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Study: Watching TV too often increases the risk of dementia

Study: Watching TV too often increases the risk of dementia


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Is there TV-related dementia?

A study has shown that long, daily television leads to a reduction in verbal memory in older people. According to scientists, this may reveal a new clinical picture: TV-related dementia.

Long television makes you sick

Those who sit in front of the TV for a long time every day endanger their health. Recently, American scientists reported that sitting in front of the TV for a long time increases the risk of colon cancer. And Dutch researchers found that this increases the risk of type 2 diabetes. In addition, lingering in front of the flicker box for hours is often associated with complaints such as back pain. But that's not all. A new study showed that daily, multi-hour television leads to a reduction in verbal memory in older people. A new clinical picture may appear here: TV-related dementia.

When information cannot be processed adequately

Does television make you stupid? In a way, you could summarize the results of a current study, wrote the German Society for Neurology (DGN) in a message.

Because mostly people are described as stupid who are not able to process information adequately.

They are told something - for example: "turn right!" - but they are unable to understand and implement what has been said and then make a wrong turn or continue straight ahead.

As the experts explain, this is not a question of the intelligence quotient, but can mean that the linguistic memory is weak.

If the people had given the directions as a sketch to these people, the information would probably have reached them.

But verbally conveyed content does not "reach" those affected to a sufficient extent. This applies to the announcement at the station that the train is departing from another track, as well as the verbal invitation from a friend.

If you consider how much the modern world depends on verbal information, it becomes clear that people with a weak verbal memory quickly remain disoriented.

Verbal memory is therefore extremely important in order to find your way in today's information society.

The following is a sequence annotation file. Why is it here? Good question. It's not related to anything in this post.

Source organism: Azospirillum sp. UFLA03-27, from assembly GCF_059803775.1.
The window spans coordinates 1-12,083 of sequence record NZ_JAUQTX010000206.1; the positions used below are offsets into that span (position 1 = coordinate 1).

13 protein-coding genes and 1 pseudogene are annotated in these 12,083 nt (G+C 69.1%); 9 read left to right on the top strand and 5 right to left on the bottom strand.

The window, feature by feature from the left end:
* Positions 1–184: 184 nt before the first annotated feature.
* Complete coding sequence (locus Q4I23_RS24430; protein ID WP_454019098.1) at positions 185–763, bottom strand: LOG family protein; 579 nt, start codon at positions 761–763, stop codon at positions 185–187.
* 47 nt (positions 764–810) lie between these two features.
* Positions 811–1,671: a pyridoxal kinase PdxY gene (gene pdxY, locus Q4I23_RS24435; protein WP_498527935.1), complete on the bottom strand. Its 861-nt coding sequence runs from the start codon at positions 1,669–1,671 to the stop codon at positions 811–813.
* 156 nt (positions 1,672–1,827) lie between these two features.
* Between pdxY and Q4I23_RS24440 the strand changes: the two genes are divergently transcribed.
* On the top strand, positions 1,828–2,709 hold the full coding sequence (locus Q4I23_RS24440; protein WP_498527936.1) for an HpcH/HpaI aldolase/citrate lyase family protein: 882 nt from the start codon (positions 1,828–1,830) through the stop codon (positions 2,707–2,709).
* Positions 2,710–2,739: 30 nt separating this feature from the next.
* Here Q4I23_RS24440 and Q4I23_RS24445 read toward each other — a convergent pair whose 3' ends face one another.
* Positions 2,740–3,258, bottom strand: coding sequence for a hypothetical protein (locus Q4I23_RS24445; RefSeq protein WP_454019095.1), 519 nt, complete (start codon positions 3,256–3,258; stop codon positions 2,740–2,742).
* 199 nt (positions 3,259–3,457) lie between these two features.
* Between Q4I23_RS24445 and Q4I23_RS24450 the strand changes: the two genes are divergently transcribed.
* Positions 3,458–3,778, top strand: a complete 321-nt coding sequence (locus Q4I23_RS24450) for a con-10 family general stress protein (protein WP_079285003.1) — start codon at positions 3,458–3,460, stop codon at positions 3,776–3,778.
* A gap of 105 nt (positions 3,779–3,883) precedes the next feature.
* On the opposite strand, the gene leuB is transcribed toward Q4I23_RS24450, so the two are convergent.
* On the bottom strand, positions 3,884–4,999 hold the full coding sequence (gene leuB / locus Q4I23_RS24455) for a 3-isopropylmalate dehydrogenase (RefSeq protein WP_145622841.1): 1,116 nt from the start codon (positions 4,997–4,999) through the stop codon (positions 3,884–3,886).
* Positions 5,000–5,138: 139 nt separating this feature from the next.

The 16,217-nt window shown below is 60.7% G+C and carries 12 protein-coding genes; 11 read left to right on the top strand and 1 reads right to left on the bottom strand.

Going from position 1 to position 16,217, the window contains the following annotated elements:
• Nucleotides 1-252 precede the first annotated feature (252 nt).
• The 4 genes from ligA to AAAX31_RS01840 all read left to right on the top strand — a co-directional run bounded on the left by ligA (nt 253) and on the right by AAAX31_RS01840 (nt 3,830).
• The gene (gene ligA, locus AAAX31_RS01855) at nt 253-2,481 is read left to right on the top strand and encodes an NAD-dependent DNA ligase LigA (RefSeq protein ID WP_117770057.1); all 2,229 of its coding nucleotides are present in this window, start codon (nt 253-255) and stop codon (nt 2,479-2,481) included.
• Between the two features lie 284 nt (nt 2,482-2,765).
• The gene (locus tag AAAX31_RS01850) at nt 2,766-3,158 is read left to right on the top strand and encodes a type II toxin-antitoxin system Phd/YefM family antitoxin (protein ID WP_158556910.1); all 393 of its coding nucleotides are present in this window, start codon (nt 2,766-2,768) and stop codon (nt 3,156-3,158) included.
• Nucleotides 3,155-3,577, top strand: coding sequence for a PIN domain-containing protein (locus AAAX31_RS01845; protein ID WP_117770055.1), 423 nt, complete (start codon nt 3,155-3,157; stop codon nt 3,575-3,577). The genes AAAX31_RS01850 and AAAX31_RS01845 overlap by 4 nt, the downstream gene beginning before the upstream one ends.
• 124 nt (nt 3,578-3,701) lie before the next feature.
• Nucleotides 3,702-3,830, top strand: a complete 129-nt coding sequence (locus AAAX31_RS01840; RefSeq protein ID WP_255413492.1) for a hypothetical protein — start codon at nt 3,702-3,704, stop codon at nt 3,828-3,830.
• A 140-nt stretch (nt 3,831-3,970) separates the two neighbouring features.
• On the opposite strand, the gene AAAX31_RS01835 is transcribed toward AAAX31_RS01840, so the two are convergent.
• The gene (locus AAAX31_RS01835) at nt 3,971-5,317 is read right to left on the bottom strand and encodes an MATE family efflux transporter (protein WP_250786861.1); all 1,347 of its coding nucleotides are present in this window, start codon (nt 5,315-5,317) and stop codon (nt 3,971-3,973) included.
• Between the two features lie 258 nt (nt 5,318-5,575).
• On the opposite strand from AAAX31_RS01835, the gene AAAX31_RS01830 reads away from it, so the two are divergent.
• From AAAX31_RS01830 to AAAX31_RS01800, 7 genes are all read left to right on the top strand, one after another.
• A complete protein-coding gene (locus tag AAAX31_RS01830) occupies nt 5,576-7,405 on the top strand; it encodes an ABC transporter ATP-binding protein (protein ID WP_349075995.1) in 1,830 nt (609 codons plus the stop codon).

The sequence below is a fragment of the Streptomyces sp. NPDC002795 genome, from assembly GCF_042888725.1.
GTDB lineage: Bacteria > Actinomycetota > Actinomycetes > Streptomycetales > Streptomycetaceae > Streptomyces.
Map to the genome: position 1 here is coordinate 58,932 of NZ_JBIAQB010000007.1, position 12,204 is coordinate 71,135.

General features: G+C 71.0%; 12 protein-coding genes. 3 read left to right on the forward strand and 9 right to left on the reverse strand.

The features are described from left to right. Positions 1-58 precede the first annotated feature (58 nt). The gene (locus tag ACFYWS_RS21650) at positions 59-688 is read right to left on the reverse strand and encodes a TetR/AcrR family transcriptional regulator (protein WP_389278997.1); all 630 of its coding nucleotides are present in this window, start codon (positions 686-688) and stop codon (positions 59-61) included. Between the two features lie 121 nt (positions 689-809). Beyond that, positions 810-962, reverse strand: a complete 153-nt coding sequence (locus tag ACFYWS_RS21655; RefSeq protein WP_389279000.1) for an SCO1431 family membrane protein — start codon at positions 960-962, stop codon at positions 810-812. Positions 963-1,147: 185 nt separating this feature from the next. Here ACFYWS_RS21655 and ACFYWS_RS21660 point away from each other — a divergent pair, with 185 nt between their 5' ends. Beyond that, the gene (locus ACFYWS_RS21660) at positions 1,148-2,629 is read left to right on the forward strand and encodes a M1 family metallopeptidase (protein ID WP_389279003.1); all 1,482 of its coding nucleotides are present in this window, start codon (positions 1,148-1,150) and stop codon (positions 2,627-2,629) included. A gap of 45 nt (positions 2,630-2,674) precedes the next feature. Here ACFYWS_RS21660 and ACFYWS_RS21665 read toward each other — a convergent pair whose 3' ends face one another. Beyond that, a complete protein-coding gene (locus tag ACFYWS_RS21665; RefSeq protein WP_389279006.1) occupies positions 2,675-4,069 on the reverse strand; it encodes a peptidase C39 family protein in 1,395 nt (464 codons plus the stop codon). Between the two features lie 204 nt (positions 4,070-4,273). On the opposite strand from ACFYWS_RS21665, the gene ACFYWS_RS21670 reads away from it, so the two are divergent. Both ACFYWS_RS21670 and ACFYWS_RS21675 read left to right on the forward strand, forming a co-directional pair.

Clearing verbal memory

A study from Great Britain published in the journal "Nature Scientific Reports" now showed that high TV consumption of more than 3.5 hours a day leads to a reduction in verbal memory among those over 50 years of age.

A total of 3,590 study participants were observed who were over 50 years old at the start of the study (the average age was 67 years) and had no dementia.

After six years, the subjects were examined for their cognitive abilities and asked about their television times.

This showed a “dose-dependent” effect: the more TV a participant watched, the more the verbal memory had reduced compared to the initial value.

The critical threshold was therefore 3.5 hours of television consumption per day, less had no effect.

Cognitive decline

According to the DGN, this result also persisted and remained statistically significant after certain influencing factors such as demographic variables (gender, age, relationship status, social status, professional life / pension) and health data (presence of depression or vascular diseases, tobacco and alcohol consumption) were eliminated were.

The scientists also corrected the findings against sitting, i.e. the lack of movement of people who watch a lot of television - and even then the result remained robust.

The degradation of verbal memory cannot be explained with too little movement alone.

There have been studies in the past that showed that a lot of television is associated with cognitive decline, but other sedentary leisure activities such as the Internet do not surf.

Researchers had explained this with the high stimulus and the rapid change of sensory perceptions (seeing and hearing) and the simultaneous passivity of the viewers, which is inherent in watching TV.

However, only verbal memory was affected by TV consumption-related degradation, not the so-called semantic fluency, which is also greatly reduced in Alzheimer's patients, for example.

"Various studies had suggested that a lot of TV could promote the risk of developing Alzheimer's," said Prof. Peter Berlit, General Secretary of the DGN.

“But Alzheimer's patients also have cognitive deficits beyond verbal memory loss. Nevertheless, these study results are unsettling, since a completely separate disease entity, TV-related dementia, may develop, ”said the DGN expert.

Average TV consumption over three hours

The average German TV consumption is already over three hours.

The present study also showed that people who are no longer in professional life watch more TV.

Furthermore, female gender, low level of education, low social status and social isolation (living alone) were associated with increased television consumption.

“Older people in particular should refrain from watching too much television in order to stay mentally fit for a long time,” says Berlit. (ad)

Author and source information


Video: Fine Tuning Bredesens Protocol by Deborah Gordon MD (July 2022).


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